Bangladesh Islamist party fights street battle

Dhaka–With  their  nine  top leaders  facing  trial  for  crime  committed during 1971,  leaving  their party office  under virtual siege for  last 18 months  and  about 18,000 party leaders and workers  in  prison facing  almost 16,000  cases  filed  during the present regime, Bangladesh  Jamaat-e-Islam  have  finally  decided  to fight  back alone on  the street.

After  the high profile  strategic  India visit  of the  opposition alliance  leader   Begum Khaleda Zia,  Jamaat leadership clearly understood  that  they will have  to fight  their own battle  with the  government  of  Sheikh Hasina  which   have been  spearheading   all-out  attacks  against  the  Islamic political party .

It  was also  an eye opener  for  Jamaat   that   the “Loggi-Baitha”  brand  of  street  battle  of   October 28, 2006  was  to  be  recalled  by  Jamaat alone  with  about  40 of  their  workers  arrested  at  National Press Club   gate  and  the designated  BNP speakers avoiding  the  scheduled  meeting

While  announcing  the  latest  round  of   agitation programme from  Novwmber 05 , Jamaat assistant secretary general Prof Miah Golam Parwar held the government responsible for not allowing them to hold any meeting, gathering and bring out any procession,  although  Jamaat was a legally registered political party having representations in the Jatiya Sangsad.

He claimed that 18,000 activists of Jamaat and its student wing Islami Chhatra Shibir were arrested since Awami League assumed office in 2009. “Some 1,600 cases have been filed against about 2 lakh Jamaat-Shibir activists during the period,” he added.

Miah Golam Parwar also claimed that the Jamaat leaders, accused of crimes committed against humanity during the Liberation War in 1971, are victims of political vengeance and they are leading an inhuman life in prisons.

He termed the International War Crimes (Tribunals) Act 1973 a ‘black law’ and accused the government of making a farce in the name of holding war crimes trial.

Meanwhile, Jamaat-e-Islami activists, demanding release of their leaders detained and being tried on charges of crimes against humanity, on Monday  undertook  the  risk  of  street confrontation with police by  bringing  out  processions  in  the  capital  and  different  district headquarters  throughout  the country .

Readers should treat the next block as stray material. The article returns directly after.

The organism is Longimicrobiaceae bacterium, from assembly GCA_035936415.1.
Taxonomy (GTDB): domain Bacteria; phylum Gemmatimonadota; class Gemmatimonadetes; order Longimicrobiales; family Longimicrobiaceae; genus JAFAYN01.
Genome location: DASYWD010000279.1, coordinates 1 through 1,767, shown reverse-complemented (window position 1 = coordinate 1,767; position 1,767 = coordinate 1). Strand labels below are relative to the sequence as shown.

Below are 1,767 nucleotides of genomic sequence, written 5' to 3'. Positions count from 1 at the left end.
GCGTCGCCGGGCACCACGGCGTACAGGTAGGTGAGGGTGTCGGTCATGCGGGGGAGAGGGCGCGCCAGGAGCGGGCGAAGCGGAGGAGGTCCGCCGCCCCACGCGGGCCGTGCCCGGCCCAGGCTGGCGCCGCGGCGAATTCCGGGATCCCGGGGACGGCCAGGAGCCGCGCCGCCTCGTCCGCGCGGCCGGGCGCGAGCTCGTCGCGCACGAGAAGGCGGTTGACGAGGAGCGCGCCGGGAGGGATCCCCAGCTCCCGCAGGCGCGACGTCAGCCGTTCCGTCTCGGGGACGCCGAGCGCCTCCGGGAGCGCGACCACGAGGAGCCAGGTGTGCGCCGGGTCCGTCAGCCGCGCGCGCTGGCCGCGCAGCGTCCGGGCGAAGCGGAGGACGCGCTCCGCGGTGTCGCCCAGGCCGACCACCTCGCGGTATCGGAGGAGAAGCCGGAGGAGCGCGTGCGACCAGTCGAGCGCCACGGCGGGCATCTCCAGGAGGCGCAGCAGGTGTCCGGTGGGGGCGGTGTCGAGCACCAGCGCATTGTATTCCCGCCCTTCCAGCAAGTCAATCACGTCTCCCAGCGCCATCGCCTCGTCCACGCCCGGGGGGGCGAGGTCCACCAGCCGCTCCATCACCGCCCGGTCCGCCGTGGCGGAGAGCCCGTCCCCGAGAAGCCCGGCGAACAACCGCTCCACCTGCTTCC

While demonstrating at the capital’s Motijheel on Monday afternoon,  clashes broke out as police intercepted a rally. The clashes lasted for an hour when the party activists set a government bus, a police vehicle and several motorbikes ablaze.  Police charged batons and   fired teargas shells to take control of the situation as the protestors hurled them with stones and brickbats during  one-hour clash.

At least six injured policemen were taken to Dhaka Medical College Hospital for treatment. Police also detained several protestors from the scene.

On  the  following  morning,  police  lodged three cases accusing  over four hundred activists of Jamaat-e-Islami .  As many as 65 were named in the three cases while others were unnamed.

Jamaat metropolitan unit spokesman Safiqul Islam Masud blamed the police for instigating the clash. He said that police attacked their procession unprovoked.

However, State Minister for Home Advocate Shamsul Haque Tuku on Monday alleged that BNP and Jamaat-e-Islami have been creating chaos in the country in the name of movement to hinder the war crimes trial.

Accusing BNP of backing Jamaat to carry out the violent activities, Tuku said, “stern actions will be taken against the troublemaking Jamaat activists and they’ll be tried under the law of the country.”

Earlier on Friday,  Tuku   warned  that “they (BNP-Jamaat) are making an ill-attempt to disrupt democracy in the country through creating anarchy” . Tuku called for waging a united movement against the ‘evil force’ for what he said to save the country and its democracy.

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